Feed Bites

Placing Feed Innovation in the Hands of Producers

Written by: Victoria Broehm   |   January 10, 2023

Environmental footprint, Federal agencies

Wow, we’re already in week two of the new year, and I am still getting used to writing “2023.” Before we completely wrap up 2022, I wanted to briefly share an interesting development that happened just prior to everyone putting up their out of office messages for the holidays. 

In late December, the American Feed Industry Association submitted comments to the U.S. Department of Agriculture’s Natural Resources Conservation Service (NRCS), asking the agency to expand the expertise and use of the feed management standard in current government conservation programs. The request stems from the agency asking the public how it should spend the $19 billion in funding that was provided in the Inflation Reduction Act (IRA).  

The NRCS is looking to best maximize benefits for climate mitigation, including targeting practices and programs that provide quantifiable reductions in greenhouse gas emissions while providing for underserved producers.  

Why is this noteworthy?  

As data since 2014 shows, feed management has been the least used practice within NRCS’s conservation programs. The AFIA contends that feed management practices, including the use of products to reduce enteric methane emissions, within the NRCS are ripe to serve this need, quickly yielding environmental benefits and returns on public investment.  

AFIA’s Leah Wilkinson, in comments to the agency, said: 

“The AFIA encourages the NRCS to bolster the availability, awareness and practicality of the feed management practice by using its available IRA funding to build the necessary expertise and awareness. The NRCS must provide enough technical support and funding to spur adoption of the feed management standard to make headway in meeting President Biden’s greenhouse gas reduction commitments. These resources will give the feed management standard recognition as a valuable tool toward improving livestock and poultry production efficiencies that reduce the environmental footprint. However, putting money toward the standard is not enough. The NRCS should also identify internal opportunities and seek industry partners to advance the awareness, utilization and implementation capacity to achieve increased use on farms.”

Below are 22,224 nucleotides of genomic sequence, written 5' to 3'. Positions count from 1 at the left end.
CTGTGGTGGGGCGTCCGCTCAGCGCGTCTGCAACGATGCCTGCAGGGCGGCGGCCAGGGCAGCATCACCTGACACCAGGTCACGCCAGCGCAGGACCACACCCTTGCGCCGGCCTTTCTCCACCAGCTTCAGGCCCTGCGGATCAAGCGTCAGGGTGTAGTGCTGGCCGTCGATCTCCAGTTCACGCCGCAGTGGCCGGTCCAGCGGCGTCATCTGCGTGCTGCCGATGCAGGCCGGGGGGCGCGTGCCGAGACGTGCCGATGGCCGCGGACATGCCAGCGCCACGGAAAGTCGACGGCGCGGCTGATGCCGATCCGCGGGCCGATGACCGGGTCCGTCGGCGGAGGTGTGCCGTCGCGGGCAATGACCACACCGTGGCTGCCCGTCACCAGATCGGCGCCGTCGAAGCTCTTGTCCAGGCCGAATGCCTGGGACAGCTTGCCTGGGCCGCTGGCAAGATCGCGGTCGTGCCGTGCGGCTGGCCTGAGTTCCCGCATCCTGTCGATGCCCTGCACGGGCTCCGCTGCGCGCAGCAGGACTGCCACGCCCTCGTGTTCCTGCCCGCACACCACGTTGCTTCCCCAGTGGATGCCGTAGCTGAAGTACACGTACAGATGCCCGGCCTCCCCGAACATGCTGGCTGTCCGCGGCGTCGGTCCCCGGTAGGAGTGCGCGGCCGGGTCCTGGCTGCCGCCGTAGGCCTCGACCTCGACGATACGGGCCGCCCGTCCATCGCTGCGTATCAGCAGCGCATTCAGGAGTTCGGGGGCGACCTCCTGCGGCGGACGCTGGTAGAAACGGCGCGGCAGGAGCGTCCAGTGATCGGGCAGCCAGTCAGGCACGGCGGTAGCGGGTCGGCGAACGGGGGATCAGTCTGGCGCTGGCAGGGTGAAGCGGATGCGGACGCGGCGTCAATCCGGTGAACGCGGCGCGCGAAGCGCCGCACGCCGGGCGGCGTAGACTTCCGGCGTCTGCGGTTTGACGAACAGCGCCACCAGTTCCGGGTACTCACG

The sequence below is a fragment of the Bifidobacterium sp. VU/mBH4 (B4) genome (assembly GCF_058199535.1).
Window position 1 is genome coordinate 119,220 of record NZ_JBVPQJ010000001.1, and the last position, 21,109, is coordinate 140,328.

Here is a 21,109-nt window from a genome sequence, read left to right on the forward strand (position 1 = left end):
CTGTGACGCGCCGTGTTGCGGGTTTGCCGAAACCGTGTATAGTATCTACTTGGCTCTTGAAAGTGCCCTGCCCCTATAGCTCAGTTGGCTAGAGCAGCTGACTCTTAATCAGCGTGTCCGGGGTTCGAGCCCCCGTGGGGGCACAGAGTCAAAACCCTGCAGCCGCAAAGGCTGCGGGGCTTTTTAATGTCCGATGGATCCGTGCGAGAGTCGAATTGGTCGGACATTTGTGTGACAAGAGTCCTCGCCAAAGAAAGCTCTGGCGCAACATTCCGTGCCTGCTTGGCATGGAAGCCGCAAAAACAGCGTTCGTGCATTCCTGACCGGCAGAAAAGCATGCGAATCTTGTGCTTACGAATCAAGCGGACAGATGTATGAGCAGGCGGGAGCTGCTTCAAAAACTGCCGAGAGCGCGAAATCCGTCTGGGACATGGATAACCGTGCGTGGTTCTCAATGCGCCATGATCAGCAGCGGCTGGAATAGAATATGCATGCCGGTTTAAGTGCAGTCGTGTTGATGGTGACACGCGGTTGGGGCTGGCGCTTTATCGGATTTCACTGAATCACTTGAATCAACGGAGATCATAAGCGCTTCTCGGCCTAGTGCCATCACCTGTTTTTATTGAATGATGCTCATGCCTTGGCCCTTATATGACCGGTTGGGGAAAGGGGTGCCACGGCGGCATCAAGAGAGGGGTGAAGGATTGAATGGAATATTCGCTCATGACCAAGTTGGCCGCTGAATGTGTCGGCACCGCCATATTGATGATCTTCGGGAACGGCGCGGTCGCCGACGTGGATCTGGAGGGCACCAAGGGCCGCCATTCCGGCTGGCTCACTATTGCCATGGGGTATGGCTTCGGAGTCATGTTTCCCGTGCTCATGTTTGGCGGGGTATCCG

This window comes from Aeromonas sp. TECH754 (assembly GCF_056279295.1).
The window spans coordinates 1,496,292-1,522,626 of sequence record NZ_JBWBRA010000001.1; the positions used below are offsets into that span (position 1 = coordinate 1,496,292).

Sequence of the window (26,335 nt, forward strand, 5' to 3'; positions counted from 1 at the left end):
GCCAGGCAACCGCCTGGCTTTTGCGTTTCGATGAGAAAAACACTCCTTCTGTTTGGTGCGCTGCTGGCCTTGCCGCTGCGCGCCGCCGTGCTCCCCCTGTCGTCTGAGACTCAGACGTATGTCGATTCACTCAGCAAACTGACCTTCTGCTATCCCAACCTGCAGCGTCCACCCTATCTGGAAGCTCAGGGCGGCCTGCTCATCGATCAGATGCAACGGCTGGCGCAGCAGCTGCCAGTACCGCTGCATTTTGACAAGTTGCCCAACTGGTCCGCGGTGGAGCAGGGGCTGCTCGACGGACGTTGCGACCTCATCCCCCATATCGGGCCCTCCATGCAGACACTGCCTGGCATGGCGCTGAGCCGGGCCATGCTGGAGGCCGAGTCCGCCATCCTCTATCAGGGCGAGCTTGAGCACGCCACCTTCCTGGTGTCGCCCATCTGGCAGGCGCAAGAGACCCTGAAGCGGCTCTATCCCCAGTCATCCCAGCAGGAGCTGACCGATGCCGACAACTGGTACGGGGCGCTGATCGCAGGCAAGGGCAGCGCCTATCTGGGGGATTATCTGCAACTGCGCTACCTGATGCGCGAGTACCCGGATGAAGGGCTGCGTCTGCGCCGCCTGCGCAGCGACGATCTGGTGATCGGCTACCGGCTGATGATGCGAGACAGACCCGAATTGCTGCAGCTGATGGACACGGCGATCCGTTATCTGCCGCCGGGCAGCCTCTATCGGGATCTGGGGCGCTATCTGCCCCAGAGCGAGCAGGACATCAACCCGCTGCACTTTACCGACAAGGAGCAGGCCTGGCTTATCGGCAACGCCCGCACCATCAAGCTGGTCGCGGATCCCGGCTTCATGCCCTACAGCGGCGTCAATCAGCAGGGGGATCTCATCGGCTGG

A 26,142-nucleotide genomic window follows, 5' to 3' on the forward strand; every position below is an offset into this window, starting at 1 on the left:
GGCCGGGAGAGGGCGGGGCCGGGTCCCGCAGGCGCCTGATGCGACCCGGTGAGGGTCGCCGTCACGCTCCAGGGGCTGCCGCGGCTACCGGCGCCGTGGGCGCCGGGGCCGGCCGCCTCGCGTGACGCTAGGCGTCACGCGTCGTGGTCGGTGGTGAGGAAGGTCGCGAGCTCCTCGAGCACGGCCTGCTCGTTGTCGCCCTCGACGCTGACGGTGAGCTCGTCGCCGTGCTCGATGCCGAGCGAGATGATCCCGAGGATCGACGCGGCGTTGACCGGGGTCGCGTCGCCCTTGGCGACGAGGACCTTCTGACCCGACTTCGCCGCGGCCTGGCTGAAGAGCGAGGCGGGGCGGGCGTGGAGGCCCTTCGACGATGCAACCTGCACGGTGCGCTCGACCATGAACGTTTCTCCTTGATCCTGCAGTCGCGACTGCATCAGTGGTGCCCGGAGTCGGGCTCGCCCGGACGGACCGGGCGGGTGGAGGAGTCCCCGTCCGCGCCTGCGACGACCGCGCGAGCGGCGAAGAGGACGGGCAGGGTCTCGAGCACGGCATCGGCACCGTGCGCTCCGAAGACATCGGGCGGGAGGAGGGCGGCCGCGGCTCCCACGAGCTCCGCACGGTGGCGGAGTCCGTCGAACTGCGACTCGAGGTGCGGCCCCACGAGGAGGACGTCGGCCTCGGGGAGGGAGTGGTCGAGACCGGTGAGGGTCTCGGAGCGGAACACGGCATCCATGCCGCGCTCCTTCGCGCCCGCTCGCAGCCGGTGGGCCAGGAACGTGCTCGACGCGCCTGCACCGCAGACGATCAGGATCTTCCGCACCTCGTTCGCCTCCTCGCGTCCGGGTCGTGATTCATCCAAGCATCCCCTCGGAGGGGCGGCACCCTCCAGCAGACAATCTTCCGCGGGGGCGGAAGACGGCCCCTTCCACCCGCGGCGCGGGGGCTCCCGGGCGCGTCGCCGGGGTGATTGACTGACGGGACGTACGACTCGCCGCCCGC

She goes on to provide further areas that the NRCS should address so that livestock producers can gain access to the technologies they need at a faster clip. 

While the AFIA is working on getting the regulatory process for these novel, emissions-reducing ingredients clarified (see our recent post on following the science on animal nutrition), we now are transitioning our way of thinking to getting these ingredients into the hands of producers who can make progress on farms. We know the “what” (I.e., the technologies that currently exist or are in research and development) to achieve the goal of emissions reduction in agriculture, but now we need the “how” - getting farmers to actually use them. 

Read AFIA’s full comments to the NRCS here

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